The London operation was important to Renault in 1928. The UK market was quite large and North America also received exports for the luxury car market. Lifted suspensions, enhanced cooling, and special bodies were common on vehicles sold abroad. Exports to the US by 1928 had declined to near-zero from their high point prior to WWI. A Type NM 40CV Tourer had a US list price of over USD$4,600 ($68,492 in 2019 dollars ), about the same as a Cadillac V-12, Packard Eight, Fiat 520, or Delahaye. Closed 7-seat limousines like the Renault Suprastella started at USD$6,000 ($89,337 in 2019 dollars ).
Cars were conservatively engineered and built. The Renault Vivasix, model PG1, was sold as the “executive sports” model beginning in 1927. Lighter weight factory steel bodies powered by a 3,180 cubic centimetre (cc) six-cylinder motor provided a formula that lasted until the Second World War.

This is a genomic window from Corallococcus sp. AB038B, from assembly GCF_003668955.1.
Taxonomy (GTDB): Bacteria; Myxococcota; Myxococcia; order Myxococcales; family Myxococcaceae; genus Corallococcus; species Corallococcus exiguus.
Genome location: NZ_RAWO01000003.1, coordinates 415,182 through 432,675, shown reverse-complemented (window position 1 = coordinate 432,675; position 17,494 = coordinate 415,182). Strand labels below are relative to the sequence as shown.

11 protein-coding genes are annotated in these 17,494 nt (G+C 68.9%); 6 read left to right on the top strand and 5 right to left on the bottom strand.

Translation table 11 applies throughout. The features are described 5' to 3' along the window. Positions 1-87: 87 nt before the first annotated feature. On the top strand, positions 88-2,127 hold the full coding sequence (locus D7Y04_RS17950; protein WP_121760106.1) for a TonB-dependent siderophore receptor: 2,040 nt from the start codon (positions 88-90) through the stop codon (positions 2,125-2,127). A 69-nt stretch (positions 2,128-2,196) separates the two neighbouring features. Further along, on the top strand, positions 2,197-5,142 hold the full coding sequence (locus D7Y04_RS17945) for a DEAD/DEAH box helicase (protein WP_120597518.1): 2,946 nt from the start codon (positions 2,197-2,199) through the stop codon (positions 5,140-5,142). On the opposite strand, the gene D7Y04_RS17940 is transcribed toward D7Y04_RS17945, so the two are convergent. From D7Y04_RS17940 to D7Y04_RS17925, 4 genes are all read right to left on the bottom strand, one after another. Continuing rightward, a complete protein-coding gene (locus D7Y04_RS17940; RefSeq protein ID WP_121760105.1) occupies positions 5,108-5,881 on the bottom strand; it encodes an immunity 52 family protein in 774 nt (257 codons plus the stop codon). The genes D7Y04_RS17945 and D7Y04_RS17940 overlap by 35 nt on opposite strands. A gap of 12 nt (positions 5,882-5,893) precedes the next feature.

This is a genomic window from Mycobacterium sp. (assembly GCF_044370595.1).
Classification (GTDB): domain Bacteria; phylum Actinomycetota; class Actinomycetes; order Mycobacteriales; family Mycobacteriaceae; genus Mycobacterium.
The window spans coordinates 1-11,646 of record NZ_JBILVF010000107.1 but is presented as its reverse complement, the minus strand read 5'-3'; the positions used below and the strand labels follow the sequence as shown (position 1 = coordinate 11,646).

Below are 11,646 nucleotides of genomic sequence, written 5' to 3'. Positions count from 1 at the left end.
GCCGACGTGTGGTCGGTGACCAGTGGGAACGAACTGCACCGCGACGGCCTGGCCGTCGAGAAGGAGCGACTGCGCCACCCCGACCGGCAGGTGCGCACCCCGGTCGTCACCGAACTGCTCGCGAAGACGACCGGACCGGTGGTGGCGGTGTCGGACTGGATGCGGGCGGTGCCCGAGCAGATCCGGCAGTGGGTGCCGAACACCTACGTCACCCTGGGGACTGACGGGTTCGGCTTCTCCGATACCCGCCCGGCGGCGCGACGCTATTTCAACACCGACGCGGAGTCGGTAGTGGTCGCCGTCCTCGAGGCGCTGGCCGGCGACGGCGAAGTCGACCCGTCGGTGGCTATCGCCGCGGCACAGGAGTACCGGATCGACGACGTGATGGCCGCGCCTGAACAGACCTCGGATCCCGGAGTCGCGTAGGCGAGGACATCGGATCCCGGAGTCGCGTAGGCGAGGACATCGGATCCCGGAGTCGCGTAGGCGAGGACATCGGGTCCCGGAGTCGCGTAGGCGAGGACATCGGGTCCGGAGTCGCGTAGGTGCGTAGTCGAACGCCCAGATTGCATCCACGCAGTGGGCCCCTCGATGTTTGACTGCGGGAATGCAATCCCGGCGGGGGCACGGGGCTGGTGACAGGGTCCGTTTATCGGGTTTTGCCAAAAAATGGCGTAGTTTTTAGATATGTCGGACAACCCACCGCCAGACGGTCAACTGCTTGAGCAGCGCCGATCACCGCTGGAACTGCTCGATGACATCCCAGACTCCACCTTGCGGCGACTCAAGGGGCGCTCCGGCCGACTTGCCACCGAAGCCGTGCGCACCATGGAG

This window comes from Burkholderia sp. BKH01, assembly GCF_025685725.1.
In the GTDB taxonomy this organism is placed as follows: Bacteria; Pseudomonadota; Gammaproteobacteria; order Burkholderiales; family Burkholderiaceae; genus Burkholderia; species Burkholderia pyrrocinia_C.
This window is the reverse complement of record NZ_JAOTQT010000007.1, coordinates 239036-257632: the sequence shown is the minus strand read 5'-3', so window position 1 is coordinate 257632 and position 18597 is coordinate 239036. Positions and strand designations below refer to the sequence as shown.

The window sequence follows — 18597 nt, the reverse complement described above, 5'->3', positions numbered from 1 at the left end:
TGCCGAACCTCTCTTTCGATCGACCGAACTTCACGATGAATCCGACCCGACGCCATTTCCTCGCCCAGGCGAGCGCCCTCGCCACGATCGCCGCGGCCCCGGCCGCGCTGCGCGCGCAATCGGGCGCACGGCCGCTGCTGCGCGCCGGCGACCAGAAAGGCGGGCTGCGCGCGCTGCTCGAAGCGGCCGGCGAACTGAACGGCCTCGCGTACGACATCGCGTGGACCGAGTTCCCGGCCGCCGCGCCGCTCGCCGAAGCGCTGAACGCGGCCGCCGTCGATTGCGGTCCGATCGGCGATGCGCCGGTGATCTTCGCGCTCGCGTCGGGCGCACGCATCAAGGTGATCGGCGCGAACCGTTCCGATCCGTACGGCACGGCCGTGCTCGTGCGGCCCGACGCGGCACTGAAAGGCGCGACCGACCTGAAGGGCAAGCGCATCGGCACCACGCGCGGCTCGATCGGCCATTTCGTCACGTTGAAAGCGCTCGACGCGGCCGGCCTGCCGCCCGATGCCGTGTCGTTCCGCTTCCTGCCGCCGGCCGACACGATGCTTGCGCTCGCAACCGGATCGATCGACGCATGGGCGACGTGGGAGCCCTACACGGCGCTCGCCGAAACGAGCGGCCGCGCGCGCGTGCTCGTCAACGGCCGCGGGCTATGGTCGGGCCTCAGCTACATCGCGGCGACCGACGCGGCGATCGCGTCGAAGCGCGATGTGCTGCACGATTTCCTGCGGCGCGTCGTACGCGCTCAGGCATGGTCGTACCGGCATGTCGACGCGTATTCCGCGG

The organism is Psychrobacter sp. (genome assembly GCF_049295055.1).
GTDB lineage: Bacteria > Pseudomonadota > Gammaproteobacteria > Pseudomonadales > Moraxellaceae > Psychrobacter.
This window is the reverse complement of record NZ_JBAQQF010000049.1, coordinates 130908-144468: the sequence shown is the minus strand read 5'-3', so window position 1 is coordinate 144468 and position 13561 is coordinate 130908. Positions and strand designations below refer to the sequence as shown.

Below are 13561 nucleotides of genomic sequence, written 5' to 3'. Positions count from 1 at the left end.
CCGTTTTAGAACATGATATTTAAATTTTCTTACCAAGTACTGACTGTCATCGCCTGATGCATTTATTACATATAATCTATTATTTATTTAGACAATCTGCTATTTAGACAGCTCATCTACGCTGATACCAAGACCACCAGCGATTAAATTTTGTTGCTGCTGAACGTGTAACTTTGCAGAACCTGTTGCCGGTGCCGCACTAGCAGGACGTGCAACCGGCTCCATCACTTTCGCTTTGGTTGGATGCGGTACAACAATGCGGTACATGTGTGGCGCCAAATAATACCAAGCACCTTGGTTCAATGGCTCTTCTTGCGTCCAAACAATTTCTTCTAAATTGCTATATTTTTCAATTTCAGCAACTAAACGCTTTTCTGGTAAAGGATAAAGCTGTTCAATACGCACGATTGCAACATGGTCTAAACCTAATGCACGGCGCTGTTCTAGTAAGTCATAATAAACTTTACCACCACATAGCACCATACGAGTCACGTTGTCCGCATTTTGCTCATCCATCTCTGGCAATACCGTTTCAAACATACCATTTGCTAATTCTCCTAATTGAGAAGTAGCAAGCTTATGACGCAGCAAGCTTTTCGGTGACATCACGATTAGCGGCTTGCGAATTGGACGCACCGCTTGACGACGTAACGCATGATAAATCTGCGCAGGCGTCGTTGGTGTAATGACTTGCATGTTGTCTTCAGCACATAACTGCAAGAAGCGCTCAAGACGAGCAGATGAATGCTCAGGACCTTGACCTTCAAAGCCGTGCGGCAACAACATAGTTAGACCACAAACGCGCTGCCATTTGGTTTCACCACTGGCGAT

“de Grand Luxe Renaults”, those with a wheelbase over 12-foot (3.7 m), were produced in small numbers in two major types – six- and eight-cylinder. The 1927 six-cylinder Grand Renault models NM, PI and PZ introduced the new three spring rear suspension that considerably aided stability that was needed since some vehicles surpassed 90 mph (140 km/h).
The straight 8-cylinder Reinastella was introduced in 1929 and expanded to a range culminating in 1939 Suprastella. Coachbuilders included Kellner, Labourdette, J. Rothschild et Fils and Renault bodies. Closed car Renault bodies were often trimmed with interior woodwork by Rothschild.